A short explanation of “Saturday of the Dead”
Around the time of Great Lent, we have some Saturdays which are set aside for the commemoration of the dead. We call these days “Saturday of the dead”, or “All Souls Saturday”, and we just celebrated the first one appointed during this time of year, on the Saturday before the Sunday of the Last Judgment (the penultimate Sunday before Great Lent begins).
The full list of “Saturdays of the dead” for the year is::
· The second Saturday before Great Lent (before the Sunday of the Last Judgment)
· The third Saturday of Great Lent
· The fourth Saturday of Great Lent
· The Saturday before Pentecost
· Demetrius Saturday (Saturday before Saint Demetrius of Thessaloniki – 26 October)
The proper way to celebrate these days is to serve Vespers the evening before and on Saturday morning, celebrate “requiem matins”, which is a special form of matins in which the dead are commemorated by name two times (if memory serves) and all of Psalm 118 is chanted in two parts. Some people call this a long “panakhida” (parastas in Greek) which is the typical prayer service for the dead which Orthodox Christians are familiar with.
Of course, following matins, the Divine Liturgy is celebrated, and the dead are again all commemorated by name. It is important that an Orthodox Christian submit the names of Orthodox loved ones who have reposed. We have the custom of accepting names by email or other means, and are not prejudiced against the dead because their loved ones are not at the service to pray for them as well, but it is much better to pray in person for one’s loved ones. The priest prays for the people and with the people, but (as much as possible), not instead of the people!
It is a shame that the requiem matins is almost unknown among modern Orthodox. Just check the online calendars for most churches. This service is almost never mentioned. With God helping us, we have preserved this tradition. Like Philip, I must say “Come and see” to those who do not know of this service. It is good to make an effort to pray for the dead, and to hear compunctionate hymns, and think of our own death. Somehow a quickie “Trisagion Service” just does not cut it on these days.
Why do we pray for the dead?
Many people who call themselves Christians are offended when they hear that we pray for the dead. This begs the question: Why do we pray for the dead?
The answer is really easy. We pray for the dead for three reasons that I can think of off the top of my head.
Most importantly, we believe in the resurrection. God is the God of the Living, and not of the dead, our Lord told us, and we believe this truth. If this is true, then the dead have not ceased to exist, because “all are alive to God.” Praying for the dead, as much as asking the dead (those whom we believe to be righteous) to intercede for us shows that we really do believe in the resurrection.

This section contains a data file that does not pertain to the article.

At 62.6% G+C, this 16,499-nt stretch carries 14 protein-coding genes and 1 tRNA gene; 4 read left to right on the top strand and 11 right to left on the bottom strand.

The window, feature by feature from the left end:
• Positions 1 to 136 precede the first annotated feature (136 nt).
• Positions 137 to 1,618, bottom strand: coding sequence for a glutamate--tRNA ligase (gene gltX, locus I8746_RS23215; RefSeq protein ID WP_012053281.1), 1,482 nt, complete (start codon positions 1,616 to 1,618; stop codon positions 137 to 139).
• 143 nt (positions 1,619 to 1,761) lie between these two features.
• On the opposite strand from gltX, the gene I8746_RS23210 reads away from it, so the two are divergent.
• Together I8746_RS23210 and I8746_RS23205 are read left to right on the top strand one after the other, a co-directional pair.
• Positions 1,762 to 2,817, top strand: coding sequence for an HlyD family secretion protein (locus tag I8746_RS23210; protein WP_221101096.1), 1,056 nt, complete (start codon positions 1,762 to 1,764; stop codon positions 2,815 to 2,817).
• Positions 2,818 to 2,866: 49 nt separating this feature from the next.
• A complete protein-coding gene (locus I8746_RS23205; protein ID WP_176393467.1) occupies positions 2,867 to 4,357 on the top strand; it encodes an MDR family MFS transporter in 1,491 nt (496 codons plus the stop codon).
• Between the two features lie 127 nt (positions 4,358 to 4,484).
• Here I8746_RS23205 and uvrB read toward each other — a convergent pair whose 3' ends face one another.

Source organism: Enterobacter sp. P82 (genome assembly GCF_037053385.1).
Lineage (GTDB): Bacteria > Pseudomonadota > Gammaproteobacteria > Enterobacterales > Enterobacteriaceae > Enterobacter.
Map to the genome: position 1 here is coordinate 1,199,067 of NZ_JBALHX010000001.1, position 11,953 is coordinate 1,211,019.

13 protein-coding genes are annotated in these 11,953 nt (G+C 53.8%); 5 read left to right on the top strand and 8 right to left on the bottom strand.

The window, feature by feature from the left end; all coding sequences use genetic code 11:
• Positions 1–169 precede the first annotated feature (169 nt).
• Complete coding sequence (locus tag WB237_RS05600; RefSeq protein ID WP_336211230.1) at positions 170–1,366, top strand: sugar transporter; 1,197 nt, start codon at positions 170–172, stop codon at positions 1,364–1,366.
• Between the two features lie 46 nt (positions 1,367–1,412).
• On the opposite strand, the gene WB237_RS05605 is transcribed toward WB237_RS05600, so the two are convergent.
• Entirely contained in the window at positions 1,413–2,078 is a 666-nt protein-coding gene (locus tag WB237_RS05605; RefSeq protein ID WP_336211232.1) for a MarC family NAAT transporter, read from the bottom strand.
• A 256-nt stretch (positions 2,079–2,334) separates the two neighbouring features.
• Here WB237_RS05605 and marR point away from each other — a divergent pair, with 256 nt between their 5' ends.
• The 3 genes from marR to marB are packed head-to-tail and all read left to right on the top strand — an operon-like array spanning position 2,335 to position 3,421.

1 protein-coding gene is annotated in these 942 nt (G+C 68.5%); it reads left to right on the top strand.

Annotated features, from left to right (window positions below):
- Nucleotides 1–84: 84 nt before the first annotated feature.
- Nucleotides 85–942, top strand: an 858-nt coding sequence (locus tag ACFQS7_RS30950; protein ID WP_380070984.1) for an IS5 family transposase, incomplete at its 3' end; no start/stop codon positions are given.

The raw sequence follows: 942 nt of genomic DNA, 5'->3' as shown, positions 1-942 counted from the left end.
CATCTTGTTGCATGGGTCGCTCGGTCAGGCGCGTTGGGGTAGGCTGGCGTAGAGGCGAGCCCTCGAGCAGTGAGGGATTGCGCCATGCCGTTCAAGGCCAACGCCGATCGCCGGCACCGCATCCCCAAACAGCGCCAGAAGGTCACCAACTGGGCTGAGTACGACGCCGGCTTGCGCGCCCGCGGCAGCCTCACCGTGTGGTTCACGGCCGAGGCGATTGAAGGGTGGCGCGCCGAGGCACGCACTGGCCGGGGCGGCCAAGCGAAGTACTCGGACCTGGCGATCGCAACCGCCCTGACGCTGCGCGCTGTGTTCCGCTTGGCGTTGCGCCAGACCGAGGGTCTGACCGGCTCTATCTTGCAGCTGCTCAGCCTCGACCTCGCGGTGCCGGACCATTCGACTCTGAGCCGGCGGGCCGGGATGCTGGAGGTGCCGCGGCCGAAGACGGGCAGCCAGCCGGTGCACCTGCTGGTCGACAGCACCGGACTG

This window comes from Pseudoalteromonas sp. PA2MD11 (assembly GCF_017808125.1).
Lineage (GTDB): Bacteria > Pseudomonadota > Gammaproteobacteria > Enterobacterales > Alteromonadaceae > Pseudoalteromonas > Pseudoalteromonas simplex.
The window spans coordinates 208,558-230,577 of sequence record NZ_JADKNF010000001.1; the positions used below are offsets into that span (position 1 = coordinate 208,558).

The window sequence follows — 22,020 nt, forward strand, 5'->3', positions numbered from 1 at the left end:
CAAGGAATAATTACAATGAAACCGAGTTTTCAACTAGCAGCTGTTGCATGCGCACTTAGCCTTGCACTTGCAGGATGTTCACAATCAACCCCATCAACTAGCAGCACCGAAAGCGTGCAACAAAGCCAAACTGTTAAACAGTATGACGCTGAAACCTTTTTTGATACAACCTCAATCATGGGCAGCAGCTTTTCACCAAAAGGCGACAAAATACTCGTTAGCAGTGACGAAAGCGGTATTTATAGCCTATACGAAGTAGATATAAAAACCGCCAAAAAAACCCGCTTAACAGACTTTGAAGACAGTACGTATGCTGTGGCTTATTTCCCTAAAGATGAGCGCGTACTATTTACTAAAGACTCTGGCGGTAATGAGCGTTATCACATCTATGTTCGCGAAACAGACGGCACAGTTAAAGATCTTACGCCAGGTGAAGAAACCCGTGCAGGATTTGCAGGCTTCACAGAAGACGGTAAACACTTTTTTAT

We also know that “all men have sinned and fallen short of the glory of God”, and there is “not one man who liveth and sinneth not”, and we (at least as a church, if not individually) are profoundly humble. How can we know the judgments of God? They are a vast abyss. We do not presume to declare that one is blessed and another is damned. God knows, and only rarely reveals to us this with certainty.
We also pray because we love. Love remembers. We continue to remember our loved ones even though they are no longer with us who have living flesh.
Why do we pray for the dead? Because, knowing the weakness of flesh and mans predilection to sin, we hope in the resurrection, leaving all judgment to God, and because we love, we remember.
Here is another reason: We pray because we love, and also prayer teaches us to love. It takes effort and time to pray for those from whom we hear no answer. Let’s face it – we rarely think of death, and mostly think of ourselves. By making an effort to pray, We not only remember our loved ones; God also remembers us and softens our hearts and teaches us to love. Remember an important principle in the Christian life: What we do affects who we are and vice-versa!
The next Saturday for the dead that we will remember (we cannot do all of them yet) is March 6 (ns), the third Saturday of Lent. Will you remember your loved ones on that day?
“NB” is shorthand for “nota bene” ,which is Latin for “Note well”. These shorter posts are meant to be “noted well” more often because they are briefer than the usual blog posts. I have “noted well” that many of my flock does do not read the longer posts. I have a lot of stuff to tell you, so there will still be longer posts, but I also plan to post shorter “snippets” which will have “NB:” in the title.
Priest Seraphim Holland 2010. St Nicholas Russian Orthodox Church, McKinney, Texas
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